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Historic preservation has gained the interest of both the public and private sectors for its cultural and tangible benefits. Historic buildings and properties are preserved to protect important historic events and architecture. This cultural benefit is important for historical documentation, visual and aesthetic character, and for its contribution to future generations. For these reasons, historic preservation spurs a degree of civic pride and appreciation of local history.
Historic preservation also offers tangible benefits. The most obvious is the mere existence of the old structures - and the sense of permanence and community. Recently, it has become apparent that the rehabilitation of a historic structure often increases not only the value of the property, but the value of neighboring properties as well. As entire neighborhoods and downtowns have become involved in historic preservation efforts, their visually appealing landscape has spurred local tourism. Referred to as "heritage tourism", this new economic strategy is a welcome relief for Main Street America whose demise began as early as the 1970s.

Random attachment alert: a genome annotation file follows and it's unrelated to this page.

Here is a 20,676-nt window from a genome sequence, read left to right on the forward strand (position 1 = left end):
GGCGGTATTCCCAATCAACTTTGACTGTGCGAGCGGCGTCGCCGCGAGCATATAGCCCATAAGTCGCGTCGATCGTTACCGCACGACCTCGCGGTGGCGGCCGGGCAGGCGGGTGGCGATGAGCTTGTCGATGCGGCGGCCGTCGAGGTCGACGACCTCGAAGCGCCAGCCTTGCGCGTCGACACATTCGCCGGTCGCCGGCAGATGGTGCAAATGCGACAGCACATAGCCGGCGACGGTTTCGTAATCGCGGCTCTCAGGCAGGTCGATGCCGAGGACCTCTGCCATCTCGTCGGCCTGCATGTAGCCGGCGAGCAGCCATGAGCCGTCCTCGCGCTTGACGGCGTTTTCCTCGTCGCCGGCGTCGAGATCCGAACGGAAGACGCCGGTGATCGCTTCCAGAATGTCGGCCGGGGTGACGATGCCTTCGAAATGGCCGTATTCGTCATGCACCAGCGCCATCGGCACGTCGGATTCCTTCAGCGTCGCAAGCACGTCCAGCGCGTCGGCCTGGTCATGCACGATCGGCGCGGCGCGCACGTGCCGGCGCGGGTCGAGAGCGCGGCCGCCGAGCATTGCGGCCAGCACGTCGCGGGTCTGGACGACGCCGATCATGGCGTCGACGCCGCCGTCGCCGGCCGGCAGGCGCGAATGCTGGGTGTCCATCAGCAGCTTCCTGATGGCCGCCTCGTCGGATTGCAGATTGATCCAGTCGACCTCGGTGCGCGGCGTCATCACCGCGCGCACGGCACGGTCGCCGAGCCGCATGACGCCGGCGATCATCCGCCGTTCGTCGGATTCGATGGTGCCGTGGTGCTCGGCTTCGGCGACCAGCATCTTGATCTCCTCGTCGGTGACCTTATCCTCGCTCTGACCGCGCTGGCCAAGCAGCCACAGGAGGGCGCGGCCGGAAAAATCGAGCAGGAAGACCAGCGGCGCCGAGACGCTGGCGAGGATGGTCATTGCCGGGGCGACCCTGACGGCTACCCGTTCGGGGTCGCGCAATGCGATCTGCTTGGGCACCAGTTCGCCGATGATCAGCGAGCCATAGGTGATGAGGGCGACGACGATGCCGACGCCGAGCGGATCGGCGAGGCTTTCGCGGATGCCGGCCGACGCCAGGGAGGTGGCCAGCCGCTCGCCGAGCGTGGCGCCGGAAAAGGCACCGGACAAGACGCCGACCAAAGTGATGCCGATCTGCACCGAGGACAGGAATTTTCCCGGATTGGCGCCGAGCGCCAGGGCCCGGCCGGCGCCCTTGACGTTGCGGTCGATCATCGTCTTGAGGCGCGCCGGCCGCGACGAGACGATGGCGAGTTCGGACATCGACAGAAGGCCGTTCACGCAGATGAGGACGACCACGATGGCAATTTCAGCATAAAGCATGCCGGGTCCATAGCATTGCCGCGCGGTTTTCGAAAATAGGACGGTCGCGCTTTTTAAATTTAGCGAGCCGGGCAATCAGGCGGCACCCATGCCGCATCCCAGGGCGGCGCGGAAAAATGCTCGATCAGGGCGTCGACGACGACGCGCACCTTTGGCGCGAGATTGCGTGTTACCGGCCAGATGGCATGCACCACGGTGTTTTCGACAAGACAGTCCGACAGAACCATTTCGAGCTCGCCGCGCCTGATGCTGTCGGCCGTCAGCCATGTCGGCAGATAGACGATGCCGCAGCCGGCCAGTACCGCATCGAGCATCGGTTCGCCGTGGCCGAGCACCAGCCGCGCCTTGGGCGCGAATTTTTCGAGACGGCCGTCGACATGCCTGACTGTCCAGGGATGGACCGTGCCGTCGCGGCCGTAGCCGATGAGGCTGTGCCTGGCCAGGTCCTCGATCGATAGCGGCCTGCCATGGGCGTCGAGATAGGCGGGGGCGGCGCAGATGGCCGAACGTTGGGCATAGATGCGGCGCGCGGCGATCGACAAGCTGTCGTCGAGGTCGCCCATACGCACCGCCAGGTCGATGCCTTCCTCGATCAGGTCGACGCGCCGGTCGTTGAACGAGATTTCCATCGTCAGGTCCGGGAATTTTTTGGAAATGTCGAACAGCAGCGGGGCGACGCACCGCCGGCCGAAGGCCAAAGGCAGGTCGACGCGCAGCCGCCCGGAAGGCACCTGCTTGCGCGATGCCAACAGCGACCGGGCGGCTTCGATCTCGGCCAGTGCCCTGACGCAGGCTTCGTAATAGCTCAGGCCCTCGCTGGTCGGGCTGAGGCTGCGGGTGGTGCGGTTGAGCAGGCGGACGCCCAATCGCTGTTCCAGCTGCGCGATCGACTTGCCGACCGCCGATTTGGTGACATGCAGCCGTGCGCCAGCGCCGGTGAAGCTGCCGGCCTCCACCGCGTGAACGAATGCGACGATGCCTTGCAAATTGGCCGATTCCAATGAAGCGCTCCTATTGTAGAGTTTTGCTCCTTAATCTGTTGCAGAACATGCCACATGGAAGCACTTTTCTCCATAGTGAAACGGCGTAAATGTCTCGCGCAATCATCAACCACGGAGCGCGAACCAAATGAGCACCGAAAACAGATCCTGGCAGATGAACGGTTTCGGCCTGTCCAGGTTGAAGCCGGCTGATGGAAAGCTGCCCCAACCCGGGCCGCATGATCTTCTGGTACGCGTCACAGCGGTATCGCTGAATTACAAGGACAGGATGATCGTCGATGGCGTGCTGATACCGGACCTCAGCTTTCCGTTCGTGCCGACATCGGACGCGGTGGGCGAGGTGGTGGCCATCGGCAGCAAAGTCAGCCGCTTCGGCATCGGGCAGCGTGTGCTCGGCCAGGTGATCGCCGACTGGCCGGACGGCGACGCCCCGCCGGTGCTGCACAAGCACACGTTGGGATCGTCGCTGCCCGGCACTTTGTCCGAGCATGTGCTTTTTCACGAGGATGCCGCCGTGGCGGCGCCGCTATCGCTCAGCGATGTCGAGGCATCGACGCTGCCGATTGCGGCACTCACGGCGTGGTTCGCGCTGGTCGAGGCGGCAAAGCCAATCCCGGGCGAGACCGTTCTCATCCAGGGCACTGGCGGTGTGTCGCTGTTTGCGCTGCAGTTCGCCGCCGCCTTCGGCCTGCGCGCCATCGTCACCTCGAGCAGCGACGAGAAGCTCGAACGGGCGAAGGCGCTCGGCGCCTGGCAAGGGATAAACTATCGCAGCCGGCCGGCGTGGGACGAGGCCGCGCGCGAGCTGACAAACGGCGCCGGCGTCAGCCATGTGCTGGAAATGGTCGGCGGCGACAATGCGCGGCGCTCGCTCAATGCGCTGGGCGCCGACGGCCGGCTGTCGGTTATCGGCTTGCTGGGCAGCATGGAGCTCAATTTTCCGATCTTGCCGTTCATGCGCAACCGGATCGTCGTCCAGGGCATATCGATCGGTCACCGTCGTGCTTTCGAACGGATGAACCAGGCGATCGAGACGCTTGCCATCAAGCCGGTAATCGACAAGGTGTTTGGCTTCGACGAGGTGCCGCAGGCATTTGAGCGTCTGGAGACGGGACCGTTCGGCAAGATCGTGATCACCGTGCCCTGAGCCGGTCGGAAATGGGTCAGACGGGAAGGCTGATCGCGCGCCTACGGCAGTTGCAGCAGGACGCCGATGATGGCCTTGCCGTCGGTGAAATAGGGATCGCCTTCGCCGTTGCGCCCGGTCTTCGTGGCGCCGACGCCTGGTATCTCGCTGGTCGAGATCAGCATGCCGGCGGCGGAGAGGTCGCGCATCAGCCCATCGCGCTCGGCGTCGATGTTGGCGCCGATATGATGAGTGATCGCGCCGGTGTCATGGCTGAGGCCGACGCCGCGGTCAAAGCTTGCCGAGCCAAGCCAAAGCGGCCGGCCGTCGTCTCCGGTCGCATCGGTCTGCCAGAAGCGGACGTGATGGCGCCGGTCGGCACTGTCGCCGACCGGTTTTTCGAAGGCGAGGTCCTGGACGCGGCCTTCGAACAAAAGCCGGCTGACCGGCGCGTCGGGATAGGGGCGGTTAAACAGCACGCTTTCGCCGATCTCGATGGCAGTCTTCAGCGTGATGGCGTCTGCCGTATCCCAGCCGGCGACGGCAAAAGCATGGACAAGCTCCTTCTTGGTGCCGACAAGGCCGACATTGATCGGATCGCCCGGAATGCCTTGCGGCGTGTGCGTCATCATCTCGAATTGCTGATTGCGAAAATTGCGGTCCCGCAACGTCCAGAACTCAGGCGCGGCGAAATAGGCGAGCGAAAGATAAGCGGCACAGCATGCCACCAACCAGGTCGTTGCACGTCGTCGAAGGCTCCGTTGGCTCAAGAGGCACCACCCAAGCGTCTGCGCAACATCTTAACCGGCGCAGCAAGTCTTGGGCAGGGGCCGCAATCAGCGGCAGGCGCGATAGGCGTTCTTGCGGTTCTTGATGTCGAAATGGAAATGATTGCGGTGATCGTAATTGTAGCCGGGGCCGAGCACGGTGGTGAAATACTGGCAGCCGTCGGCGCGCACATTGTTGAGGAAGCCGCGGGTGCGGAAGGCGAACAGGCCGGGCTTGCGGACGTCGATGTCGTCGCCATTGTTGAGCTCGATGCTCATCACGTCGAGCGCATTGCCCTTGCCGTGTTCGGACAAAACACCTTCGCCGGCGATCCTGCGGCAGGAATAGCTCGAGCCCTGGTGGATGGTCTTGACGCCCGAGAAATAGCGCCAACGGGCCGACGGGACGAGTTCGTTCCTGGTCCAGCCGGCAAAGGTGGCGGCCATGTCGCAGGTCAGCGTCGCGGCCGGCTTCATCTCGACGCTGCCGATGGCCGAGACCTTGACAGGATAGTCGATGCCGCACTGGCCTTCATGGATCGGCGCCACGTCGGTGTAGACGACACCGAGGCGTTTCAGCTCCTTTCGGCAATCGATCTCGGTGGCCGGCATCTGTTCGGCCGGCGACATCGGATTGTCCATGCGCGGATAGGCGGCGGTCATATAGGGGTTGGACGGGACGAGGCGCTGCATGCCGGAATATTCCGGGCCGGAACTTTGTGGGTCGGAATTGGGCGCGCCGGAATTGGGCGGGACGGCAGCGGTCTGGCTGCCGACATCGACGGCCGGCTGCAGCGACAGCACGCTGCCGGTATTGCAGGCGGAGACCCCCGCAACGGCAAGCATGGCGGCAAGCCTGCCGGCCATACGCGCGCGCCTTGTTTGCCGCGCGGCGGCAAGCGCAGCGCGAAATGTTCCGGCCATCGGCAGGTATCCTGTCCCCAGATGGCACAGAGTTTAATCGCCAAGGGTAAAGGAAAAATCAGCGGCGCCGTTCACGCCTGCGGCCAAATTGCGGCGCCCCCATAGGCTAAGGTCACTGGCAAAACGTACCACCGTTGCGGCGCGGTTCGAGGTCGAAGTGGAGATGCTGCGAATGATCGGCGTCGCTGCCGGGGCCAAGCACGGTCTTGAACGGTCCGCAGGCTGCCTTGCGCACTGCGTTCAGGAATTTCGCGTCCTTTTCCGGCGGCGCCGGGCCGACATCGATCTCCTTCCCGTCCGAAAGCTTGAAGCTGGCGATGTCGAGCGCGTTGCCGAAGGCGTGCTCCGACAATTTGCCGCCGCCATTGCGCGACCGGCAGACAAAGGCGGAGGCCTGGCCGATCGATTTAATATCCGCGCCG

Recent studies throughout the nation are revealing that historic preservation is an economic asset not only for suffering downtown areas, but for all communities. In 1997, a Rutgers University study, authorized by the Governor's Task Force on History, reported that historic preservation - the rehabilitation of historic structures, objects and properties - has far reaching economic benefits to local communities and the State of New Jersey. It produces jobs, fosters heritage tourism, spurs reinvestment, increases tax revenue, and provides business income.
Provided by Hunterdon County Planning Board on July 27, 2006.